This is the News in Brief from the United Nations.
Libyan coastal road reopening welcomed by UN chief
The reopening of the coastal road in Libya, an important element of the ceasefire agreed between the warring parties in the country’s civil war, has been welcomed by UN chief António Guterres.
In a statement released on Saturday by the Secretary-General’s Deputy spokesperson, Farhan Haq, Mr. Guterres noted that Friday’s reopening of the crucial corridor was “an important and long-awaited development for the people of Libya”.
The UN chief highlighted the efforts of the 5+5 Joint Military Commission, made up of military representatives from both sides of the conflict; the Presidency Council, Libya’s Head of State body which runs the armed forces; and the UN-recognized Government of National Unity.
Mr. Guterres renewed his call to all those involved at a national and international level, to ensure the speedy implementation of the October 2020 Libyan Ceasefire Agreement, and to work together to implement the roadmap towards credible elections, which was agreed by representatives from all sections of Libyan society during UN-convened talks held in 2020.
The coastal road connects the most heavily populated region of Libya and had been cut between the cities of Misrata and Sirte.
The reopening is expected to make a positive difference to the lives of Libyans, allowing trade from both sides to resume.
UN envoy concerned by increased violence in southwest Syria
The UN Special Envoy for Syria, Geir Pederson, has expressed his concern about an increase in violence in southwest Syria.
A statement released on Saturday on behalf of Mr. Pedersen, communicated the Special Envoy’s call for all relevant parties to de-escalate, and underlined the principle that civilians must be protected, and international humanitarian law upheld.
Mr. Pedersen noted that the increased tension and violence in the southwest illustrates the need for all sides to agree on a nationwide ceasefire, in line with Security Council resolutions.
In June, the Special Envoy pointed out that progress towards resolving the brutal 10-year war in Syria is unlikely, given the “gulf of mistrust” between the parties, and lamented the lack of political advancement.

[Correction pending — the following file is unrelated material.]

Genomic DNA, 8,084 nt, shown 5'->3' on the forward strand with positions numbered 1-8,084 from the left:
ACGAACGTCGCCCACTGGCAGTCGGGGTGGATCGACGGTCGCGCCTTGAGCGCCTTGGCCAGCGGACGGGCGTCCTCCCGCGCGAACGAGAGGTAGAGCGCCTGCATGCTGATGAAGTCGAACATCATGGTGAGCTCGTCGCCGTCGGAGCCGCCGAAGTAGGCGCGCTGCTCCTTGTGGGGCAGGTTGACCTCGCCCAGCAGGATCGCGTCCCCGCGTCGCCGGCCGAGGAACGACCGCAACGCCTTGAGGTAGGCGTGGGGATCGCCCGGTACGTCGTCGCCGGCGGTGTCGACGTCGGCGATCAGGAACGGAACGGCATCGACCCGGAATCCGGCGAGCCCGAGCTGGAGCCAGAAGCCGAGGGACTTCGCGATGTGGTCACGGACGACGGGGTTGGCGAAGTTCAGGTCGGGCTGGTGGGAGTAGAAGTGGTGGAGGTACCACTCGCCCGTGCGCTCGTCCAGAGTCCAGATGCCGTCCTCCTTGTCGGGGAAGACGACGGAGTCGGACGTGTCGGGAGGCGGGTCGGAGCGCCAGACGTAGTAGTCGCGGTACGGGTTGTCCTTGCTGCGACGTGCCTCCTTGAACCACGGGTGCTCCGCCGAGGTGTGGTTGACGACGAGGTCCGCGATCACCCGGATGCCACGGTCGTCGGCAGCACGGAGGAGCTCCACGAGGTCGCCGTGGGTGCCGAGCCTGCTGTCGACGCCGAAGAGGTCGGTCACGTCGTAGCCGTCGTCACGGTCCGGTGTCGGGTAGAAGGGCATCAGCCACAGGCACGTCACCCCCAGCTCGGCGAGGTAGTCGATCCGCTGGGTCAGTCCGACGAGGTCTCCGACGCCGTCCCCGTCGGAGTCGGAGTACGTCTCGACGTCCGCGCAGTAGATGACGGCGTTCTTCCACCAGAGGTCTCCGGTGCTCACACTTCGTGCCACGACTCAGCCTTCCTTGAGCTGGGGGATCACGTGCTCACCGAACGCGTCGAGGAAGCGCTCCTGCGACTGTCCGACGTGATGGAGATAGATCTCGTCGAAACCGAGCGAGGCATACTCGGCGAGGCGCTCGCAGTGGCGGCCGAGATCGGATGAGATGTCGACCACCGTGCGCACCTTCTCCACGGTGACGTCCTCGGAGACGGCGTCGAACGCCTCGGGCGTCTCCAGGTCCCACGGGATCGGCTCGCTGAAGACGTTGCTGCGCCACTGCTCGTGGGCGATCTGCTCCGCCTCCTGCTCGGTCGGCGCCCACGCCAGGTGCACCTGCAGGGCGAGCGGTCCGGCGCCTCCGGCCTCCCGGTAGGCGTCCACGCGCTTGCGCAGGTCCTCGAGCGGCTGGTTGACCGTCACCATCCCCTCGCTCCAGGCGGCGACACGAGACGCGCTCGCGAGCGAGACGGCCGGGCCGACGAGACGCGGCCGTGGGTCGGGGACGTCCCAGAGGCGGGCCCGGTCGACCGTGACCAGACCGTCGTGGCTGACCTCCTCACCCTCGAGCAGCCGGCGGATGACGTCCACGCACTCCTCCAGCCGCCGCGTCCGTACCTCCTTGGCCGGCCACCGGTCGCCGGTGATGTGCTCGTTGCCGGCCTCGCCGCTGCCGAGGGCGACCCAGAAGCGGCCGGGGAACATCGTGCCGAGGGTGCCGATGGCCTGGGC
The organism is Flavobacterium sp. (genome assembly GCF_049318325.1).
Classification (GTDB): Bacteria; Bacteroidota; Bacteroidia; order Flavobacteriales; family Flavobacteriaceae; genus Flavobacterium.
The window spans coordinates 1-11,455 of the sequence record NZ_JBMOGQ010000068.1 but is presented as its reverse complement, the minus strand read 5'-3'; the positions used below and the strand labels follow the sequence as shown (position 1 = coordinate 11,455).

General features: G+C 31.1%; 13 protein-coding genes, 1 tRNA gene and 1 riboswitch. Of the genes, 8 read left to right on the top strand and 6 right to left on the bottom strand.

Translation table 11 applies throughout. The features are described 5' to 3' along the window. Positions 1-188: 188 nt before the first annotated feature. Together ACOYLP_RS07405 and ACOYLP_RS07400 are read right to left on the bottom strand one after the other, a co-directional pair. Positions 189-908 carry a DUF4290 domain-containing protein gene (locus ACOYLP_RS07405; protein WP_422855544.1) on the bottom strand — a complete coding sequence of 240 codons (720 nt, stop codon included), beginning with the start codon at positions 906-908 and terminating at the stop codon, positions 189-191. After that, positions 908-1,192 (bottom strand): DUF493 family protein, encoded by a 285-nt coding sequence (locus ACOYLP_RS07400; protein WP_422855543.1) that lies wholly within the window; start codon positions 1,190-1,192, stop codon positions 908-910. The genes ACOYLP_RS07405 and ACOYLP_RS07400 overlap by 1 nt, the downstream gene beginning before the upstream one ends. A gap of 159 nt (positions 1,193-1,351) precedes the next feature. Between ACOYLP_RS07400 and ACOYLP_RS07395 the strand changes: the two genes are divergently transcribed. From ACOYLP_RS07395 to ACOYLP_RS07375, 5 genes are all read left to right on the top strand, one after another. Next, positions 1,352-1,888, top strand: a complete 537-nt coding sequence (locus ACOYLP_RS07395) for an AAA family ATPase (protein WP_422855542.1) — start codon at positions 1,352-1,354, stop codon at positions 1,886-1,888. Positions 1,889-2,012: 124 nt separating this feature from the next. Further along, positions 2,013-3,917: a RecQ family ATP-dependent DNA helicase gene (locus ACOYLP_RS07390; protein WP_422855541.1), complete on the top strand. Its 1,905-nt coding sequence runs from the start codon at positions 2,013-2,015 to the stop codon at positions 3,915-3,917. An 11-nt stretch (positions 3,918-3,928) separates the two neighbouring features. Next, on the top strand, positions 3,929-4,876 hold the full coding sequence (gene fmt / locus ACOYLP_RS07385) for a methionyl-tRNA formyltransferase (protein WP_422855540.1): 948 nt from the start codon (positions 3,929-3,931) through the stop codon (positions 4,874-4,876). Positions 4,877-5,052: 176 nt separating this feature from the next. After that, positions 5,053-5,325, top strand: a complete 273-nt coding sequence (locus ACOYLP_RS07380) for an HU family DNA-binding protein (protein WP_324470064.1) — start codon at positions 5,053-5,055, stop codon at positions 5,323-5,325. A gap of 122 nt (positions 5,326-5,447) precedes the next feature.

During a briefing to the Security Council, Mr. Pedersen called for a new international dialogue to achieve a breakthrough.
UN launches #TheHumanRace against the climate crisis
And finally, the UN is encouraging all of us to get moving and, literally, take part in the race against the climate crisis.
Between August 16 and 31, users are being asked to log 100 minutes of activity, from swimming to running or cycling, on the Strava sports app.
The campaign has been organized by the UN humanitarian office (OCHA), with support from elite athletes, climate activists, and other partners, as a show of solidarity with people in the world’s most disaster-prone countries, and those hardest hit by climate change.
Using the hashtag #TheHumanRace, the campaign has been timed to coincide with World Humanitarian Day, which takes place on August 19.
This year, the Day will highlight the immediate human cost of the climate crisis, and urge world leaders to take meaningful climate action for the world’s most vulnerable people.
“We run every day, for ourselves”, said Brazilian ultramarathon athlete and environmental lawyer Fernanda Maciel, “why not run for something bigger? Everybody should join this campaign because we need compassion. It is time to run together."
Anyone unable to take part physically can also sign up to support the call to action via the campaign website, worldhumanitarianday.org.
Conor Lennon, UN News.